• As your child practices and improves, gradually increase the demands of the task (e.g. catching a smaller ball, cutting around more complex shapes).
  • Let your child choose activities that they particularly enjoy or wish to try.
  • Praise your child for effort, as well as achievement.
  • Celebrate successes and attribute them to your child’s hard work and effort.
  • Try to make sure your child practices meaningful, ‘functional’ tasks that s/he will come across in everyday life e.g. decorating biscuits with icing rather than meaningless finger exercises.
  • Use your child’s interests as a focus for motivation (e.g. cutting out newspaper pictures of their favourite sport).
  • Encourage practice at every opportunity. ‘Little and often’ is best for learning – ten minutes every day rather than one long session each week.
  • Try to ensure that your child practices movement skills in a variety of different ways so that they can generalise to new situations (e.g. different activities for ball skills: throwing and catching with different size balls of different weights, with the child in different positions).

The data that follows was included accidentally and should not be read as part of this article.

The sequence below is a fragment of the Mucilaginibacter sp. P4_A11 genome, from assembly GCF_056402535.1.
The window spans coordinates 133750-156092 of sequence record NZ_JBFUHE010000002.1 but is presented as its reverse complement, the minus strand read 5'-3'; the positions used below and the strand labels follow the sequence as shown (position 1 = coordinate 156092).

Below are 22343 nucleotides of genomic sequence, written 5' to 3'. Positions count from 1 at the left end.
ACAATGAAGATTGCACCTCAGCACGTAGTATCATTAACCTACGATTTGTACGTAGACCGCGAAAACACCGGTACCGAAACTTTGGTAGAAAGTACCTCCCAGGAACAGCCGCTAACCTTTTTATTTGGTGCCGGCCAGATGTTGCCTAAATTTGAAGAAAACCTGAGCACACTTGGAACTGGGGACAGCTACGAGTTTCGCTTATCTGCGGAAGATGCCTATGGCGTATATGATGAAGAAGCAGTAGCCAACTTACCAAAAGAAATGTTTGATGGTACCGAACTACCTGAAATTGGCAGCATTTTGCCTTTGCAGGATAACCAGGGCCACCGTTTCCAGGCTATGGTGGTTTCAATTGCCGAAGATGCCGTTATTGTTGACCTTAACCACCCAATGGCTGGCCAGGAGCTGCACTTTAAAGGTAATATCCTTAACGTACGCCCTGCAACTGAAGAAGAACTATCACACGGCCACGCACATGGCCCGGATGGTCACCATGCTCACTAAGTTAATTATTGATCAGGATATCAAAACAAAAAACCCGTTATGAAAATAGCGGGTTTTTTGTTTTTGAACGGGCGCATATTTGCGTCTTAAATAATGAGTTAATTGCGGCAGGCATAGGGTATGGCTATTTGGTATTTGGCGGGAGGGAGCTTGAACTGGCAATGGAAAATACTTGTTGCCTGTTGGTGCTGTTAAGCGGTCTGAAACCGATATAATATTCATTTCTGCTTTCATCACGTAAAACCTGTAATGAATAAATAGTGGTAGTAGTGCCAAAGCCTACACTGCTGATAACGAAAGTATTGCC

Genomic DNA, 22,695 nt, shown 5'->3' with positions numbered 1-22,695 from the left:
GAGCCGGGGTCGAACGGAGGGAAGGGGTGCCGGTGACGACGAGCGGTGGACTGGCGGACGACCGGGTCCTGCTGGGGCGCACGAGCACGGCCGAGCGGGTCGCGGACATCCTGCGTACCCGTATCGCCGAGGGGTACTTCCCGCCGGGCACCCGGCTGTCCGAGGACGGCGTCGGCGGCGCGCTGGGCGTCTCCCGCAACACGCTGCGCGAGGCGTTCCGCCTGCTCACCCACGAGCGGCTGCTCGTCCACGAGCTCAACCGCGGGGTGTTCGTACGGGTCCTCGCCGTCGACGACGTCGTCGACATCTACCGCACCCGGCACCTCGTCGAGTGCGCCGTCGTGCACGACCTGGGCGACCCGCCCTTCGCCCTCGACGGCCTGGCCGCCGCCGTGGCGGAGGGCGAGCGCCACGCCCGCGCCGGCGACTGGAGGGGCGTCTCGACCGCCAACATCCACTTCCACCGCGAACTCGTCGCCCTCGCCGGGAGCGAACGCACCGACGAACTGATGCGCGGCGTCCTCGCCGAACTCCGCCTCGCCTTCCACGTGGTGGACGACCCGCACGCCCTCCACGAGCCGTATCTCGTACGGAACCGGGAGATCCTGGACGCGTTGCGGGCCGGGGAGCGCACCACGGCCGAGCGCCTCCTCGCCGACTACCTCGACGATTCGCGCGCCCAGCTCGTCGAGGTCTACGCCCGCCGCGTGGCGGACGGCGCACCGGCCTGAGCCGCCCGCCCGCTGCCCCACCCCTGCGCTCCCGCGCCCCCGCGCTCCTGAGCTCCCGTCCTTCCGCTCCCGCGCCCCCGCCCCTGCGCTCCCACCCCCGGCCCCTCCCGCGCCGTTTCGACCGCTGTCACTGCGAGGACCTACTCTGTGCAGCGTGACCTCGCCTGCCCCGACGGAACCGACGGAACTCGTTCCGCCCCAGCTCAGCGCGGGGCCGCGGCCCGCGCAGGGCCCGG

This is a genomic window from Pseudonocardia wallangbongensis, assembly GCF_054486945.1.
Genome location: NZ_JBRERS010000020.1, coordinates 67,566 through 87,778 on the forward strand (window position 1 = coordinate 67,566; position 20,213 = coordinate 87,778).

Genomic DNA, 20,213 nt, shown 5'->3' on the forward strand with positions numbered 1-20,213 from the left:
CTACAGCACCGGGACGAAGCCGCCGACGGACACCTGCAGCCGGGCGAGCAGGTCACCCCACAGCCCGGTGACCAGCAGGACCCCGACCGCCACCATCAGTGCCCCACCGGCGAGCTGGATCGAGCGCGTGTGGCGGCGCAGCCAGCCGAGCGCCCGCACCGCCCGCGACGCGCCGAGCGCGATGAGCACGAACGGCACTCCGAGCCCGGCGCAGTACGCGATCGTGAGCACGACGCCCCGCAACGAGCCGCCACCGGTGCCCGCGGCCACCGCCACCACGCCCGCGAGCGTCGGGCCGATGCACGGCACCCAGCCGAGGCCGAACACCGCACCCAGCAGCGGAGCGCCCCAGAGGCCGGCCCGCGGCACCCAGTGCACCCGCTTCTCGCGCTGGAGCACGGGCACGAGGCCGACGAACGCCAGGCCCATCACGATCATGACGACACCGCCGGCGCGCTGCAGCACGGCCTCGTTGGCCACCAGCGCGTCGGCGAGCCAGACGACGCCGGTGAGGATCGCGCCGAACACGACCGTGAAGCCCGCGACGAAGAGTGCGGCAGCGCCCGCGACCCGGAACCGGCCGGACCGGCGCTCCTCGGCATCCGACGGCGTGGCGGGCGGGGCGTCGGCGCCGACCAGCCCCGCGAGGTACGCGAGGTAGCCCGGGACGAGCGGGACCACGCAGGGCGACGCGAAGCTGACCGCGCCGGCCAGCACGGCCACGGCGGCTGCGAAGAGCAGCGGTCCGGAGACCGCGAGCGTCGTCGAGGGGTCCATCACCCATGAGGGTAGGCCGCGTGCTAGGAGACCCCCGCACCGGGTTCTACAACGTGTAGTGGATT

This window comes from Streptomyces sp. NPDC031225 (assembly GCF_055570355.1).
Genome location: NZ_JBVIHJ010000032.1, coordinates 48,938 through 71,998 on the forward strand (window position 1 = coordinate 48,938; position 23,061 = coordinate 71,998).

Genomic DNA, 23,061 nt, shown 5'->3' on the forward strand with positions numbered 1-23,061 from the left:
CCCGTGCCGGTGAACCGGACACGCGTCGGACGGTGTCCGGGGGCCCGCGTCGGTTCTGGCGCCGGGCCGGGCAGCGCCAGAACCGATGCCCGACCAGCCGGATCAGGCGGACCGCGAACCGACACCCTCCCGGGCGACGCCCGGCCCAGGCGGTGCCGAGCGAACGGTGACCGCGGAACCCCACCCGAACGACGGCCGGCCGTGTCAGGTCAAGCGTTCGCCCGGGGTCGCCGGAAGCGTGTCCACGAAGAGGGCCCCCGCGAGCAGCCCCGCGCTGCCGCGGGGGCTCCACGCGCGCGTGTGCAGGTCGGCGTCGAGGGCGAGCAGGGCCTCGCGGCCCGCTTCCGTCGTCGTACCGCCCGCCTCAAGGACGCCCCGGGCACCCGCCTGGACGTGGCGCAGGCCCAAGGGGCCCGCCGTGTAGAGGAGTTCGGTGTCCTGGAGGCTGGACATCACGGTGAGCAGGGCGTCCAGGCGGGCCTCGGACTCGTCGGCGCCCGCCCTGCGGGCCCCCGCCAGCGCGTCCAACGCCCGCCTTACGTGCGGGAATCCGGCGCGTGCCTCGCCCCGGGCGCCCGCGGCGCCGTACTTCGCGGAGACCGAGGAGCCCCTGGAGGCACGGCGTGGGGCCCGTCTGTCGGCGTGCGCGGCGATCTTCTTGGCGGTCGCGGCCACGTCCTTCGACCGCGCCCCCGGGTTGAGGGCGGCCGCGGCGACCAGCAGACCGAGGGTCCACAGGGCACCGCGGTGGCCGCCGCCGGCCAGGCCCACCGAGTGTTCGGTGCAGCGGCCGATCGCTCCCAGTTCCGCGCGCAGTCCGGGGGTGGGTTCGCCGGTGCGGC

• Break down tasks into smaller units to be learned; make sure that your child knows what they are working towards and what the end goal looks like (e.g. the different components in learning to tie a shoelace).
  • Support your child when they are learning a task (e.g. hold their coat as they do up the zip but gradually reduce this support as they become more confident and start to succeed on their own).
  • Encourage the use of ‘thinking skills’ (cognitive strategies) such as goal setting, self monitoring, problem-solving activities e.g. ask your child to say what aspect of the task they need to focus on to be successful (throw the ball higher/harder to get it in the net).

What might health and educational professionals offer?

Levels of intervention will be determined by the specific needs of your child and the impact this has on his/her everyday activities at home, school and in play.

The type of intervention will be informed by the individual needs of your child, agreed goals and the research evidence. Intervention may include school based activities and/or parent/teacher information sessions, Physiotherapy or Occupational Therapy in a group or individual setting.

Where else can I go for information?

Click here to download this leaflet.